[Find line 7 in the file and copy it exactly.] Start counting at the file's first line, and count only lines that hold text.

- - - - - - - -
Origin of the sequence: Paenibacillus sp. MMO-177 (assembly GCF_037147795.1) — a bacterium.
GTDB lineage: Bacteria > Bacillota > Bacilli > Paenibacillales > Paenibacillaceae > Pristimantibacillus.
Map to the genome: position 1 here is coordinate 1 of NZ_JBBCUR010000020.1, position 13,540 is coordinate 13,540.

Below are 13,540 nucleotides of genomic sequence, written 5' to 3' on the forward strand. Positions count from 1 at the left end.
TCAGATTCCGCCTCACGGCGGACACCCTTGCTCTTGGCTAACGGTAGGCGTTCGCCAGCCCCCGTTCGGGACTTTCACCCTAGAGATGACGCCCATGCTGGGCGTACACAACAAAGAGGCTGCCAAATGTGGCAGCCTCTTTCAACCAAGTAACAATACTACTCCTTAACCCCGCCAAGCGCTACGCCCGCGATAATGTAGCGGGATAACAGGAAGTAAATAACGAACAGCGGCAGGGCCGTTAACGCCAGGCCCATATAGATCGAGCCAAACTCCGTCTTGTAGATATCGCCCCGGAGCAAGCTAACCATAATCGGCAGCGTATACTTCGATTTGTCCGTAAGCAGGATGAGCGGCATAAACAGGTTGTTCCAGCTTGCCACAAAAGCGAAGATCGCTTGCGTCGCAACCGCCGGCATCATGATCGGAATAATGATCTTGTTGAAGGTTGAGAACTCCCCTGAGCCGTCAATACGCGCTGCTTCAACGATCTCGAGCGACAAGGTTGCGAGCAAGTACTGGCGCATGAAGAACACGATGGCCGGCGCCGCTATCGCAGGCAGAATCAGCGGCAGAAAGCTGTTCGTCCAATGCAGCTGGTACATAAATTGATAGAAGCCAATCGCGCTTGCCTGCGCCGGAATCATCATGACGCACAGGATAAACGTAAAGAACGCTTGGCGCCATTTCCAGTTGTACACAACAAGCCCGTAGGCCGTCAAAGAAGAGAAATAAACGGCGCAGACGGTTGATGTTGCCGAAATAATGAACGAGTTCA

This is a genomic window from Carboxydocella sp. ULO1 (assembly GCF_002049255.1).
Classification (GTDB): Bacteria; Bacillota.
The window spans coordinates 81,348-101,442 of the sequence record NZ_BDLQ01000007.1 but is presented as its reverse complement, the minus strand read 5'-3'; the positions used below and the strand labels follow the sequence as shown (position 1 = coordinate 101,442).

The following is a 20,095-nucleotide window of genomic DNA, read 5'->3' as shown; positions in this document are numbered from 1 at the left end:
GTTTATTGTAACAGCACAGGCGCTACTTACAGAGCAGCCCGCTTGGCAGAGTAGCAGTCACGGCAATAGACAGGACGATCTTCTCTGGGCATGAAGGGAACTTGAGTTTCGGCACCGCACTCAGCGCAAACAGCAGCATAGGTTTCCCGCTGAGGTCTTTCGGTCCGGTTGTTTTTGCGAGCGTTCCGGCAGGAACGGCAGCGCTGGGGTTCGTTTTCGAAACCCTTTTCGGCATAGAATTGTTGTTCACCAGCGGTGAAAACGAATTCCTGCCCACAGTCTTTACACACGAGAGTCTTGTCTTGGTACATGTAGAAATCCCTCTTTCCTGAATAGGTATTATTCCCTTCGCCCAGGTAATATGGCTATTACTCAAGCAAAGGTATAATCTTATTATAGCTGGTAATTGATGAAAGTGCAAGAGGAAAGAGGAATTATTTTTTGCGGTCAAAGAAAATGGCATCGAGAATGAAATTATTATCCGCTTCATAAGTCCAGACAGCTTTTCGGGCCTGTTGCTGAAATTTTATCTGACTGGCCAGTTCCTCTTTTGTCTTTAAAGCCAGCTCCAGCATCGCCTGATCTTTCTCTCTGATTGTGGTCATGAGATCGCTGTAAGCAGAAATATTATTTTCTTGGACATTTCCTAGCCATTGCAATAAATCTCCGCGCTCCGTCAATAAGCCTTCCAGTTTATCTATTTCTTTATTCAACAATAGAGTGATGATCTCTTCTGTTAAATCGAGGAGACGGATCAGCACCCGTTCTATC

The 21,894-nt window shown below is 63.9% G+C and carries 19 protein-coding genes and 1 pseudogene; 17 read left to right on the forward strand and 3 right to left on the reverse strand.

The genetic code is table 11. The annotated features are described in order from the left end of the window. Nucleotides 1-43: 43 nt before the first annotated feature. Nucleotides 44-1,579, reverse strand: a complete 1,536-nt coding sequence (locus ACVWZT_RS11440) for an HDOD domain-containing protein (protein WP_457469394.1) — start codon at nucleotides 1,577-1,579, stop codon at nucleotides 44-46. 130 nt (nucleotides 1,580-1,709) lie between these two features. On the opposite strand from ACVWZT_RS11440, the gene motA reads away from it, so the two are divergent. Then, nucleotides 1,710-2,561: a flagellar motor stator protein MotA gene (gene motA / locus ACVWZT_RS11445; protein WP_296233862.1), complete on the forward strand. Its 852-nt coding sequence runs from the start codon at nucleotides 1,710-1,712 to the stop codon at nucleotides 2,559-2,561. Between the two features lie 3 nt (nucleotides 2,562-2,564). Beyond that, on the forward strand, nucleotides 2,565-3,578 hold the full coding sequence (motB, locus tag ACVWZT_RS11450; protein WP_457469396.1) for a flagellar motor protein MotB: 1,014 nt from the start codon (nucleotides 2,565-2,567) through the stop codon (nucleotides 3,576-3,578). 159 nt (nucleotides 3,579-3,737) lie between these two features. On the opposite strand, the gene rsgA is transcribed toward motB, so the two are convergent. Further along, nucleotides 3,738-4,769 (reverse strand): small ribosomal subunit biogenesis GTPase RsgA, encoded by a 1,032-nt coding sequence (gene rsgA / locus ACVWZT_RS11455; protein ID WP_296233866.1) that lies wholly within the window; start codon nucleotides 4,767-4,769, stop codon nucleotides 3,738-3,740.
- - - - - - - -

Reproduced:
Classification (GTDB): Bacteria; Bacillota.